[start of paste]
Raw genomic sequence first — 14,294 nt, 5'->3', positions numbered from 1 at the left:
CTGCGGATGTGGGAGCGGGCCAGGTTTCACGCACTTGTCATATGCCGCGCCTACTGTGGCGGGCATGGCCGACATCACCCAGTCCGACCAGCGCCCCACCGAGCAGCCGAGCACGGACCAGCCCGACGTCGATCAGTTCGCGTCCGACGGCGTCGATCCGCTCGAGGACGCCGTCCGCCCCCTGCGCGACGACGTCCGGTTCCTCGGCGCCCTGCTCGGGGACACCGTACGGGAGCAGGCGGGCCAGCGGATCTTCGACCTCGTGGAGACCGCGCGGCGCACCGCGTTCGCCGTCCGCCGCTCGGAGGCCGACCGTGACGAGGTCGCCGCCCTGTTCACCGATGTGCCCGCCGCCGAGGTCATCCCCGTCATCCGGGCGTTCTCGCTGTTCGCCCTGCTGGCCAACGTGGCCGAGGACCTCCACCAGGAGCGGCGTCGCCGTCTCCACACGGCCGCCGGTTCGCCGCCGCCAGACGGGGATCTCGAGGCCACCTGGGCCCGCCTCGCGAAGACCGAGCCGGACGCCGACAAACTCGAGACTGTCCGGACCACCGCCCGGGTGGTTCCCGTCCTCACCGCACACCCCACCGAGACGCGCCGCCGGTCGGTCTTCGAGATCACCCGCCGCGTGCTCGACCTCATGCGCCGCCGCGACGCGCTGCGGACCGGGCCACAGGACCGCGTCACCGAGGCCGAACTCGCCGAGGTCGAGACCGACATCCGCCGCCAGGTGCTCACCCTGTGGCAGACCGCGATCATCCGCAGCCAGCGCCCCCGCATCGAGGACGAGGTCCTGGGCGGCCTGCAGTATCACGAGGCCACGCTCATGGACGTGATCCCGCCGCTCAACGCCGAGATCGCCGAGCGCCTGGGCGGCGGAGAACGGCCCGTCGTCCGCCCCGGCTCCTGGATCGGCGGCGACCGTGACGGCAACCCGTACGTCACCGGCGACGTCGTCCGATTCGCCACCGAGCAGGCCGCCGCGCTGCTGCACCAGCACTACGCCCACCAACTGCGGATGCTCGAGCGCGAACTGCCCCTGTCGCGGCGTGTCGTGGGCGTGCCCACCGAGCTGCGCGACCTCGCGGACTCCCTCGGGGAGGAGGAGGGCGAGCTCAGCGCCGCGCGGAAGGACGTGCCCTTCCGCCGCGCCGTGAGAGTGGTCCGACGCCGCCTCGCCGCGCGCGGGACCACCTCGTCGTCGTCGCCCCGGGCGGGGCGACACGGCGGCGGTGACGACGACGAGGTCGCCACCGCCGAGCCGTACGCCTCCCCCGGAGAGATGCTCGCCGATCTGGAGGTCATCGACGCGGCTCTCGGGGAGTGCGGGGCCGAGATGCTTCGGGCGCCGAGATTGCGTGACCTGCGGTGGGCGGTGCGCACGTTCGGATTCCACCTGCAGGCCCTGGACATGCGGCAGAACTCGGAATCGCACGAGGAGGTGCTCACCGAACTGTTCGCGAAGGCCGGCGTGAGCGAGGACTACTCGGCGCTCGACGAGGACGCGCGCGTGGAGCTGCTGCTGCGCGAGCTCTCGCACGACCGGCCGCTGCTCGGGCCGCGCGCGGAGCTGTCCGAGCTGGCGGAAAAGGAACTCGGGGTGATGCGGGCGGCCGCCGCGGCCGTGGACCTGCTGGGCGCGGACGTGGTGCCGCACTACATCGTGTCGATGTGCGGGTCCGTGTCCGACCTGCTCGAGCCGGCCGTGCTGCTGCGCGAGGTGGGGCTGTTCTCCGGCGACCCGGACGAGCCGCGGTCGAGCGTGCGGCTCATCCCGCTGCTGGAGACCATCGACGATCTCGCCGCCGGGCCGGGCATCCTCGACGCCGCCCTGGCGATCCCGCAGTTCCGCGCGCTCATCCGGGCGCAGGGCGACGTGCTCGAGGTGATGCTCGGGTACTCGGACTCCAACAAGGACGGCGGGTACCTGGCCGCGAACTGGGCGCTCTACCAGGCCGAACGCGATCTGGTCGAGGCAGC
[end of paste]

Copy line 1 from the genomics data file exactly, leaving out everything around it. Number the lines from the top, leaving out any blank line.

Raw genomic sequence first — 14,294 nt, 5'->3', positions numbered from 1 at the left: